Unmet Need in Severe Asthma
According to a 2011 National Health Interview Survey, over 18.9 million adults and 7.1 million children suffer from asthma in the U.S. alone. Of those diagnosed with asthma, approximately 5 – 10% of patients suffer from what is characterized as severe asthma. Although severe asthma affects only a minority of asthma sufferers, it accounts for the majority of the medical costs associated with asthma treatment due to the use of more expensive drugs and higher rates of hospitalization. Effective treatment of severe asthma is a major unmet need because patients’ symptoms are not efficiently controlled with currently available therapies. What is required is a new drug that doesn’t only treat symptoms, but attacks the underlying cause of the disease.
The Path to a Game Changer: SX-682
The result of a decade’s long development campaign, SX-682 is a new oral drug therapy for severe asthma that attacks the disease by blocking neutrophil migration to the lungs of patients through allosteric inhibition of CXCR1/2 chemokine receptors on the inside surface of neutrophil cell membranes (see below).
Neutrophils are a type of white blood cell that migrate to, and infiltrate the lungs of severe asthma patients. Neutrophils are thought to be key players in allergen-induced exacerbation and lung destruction in severe asthma. SX-682 thus targets a critical unmet need in severe asthma by actually targeting the underlying pathologic mechanism of the disease: inflammation. The blockade of neutrophil migration by SX-682 is exceedingly long-lasting, supporting once-daily and potentially less frequent administration. SX-682 is a game changer in severe asthma in terms of its potential to reduce exacerbations and lung damage prevention. No marketed treatment for asthma works using the same mechanism as SX-682.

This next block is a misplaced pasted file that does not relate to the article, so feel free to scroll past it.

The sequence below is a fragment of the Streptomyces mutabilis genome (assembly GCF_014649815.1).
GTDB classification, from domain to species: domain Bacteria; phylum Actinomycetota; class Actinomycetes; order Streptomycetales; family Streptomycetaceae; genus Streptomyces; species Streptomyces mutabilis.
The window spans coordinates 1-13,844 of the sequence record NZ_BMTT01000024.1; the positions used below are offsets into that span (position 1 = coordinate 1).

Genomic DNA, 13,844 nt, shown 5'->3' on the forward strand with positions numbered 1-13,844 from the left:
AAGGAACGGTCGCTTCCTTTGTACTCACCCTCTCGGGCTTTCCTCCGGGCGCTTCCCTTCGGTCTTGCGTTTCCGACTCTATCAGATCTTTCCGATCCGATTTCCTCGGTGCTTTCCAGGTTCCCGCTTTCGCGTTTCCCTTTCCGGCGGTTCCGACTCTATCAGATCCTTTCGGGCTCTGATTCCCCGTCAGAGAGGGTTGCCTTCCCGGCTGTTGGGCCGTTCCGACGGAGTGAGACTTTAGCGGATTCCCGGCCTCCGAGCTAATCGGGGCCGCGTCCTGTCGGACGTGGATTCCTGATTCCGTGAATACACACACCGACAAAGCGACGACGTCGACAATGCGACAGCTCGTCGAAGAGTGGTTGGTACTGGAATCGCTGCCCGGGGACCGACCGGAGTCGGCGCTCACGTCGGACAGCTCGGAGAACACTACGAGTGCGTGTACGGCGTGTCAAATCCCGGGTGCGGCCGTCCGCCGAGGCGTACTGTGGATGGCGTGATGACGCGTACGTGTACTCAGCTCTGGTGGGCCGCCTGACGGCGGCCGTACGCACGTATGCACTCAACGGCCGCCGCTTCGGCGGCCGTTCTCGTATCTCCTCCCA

The Market for SX-682 in Severe Asthma
The global asthma market was approximately $14.4 billion in 2010, and is forecast to grow to $20.6 billion by 2018. Advair®, a leading therapy for the treatment of both asthma and COPD, had US sales of $4.98 billion in 2013. SX-682 treats severe asthma by a novel mechanism of blocking neutrophil migration to the lungs that no marketed treatment utilizes. SX-682 is thus a completely novel approach to treating severe asthma, and if proven to reduce the frequency and severity of exacerbations and inhibit the functional decline of lungs, would be expected to be central in the treatment of the disease.
The Potential for SX-682 in Other Diseases
SX-682 targets a fundamental process applicable to other inflammatory diseases that include COPD, ulcerative colitis, cystic fibrosis and psoriasis.
The National Heart, Lung, and Blood Institute, part of the National Institutes of Health, is researching potential treatments for severe asthma. This video features an interview with Dr. Stewart Lavine, an NHLBI researcher, who is conducting a clinical study to test new treatment options for patients who live with severe asthma.
Neutrophils, a type of white blood cell or leukocyte, are key players in asthma pathology. This video shows how these cells reach their destination in the lung through a process of rolling, chemokine activation (e.g. CXCR1/2, a G protein coupled receptor), adhesion and translocation (together extravasation).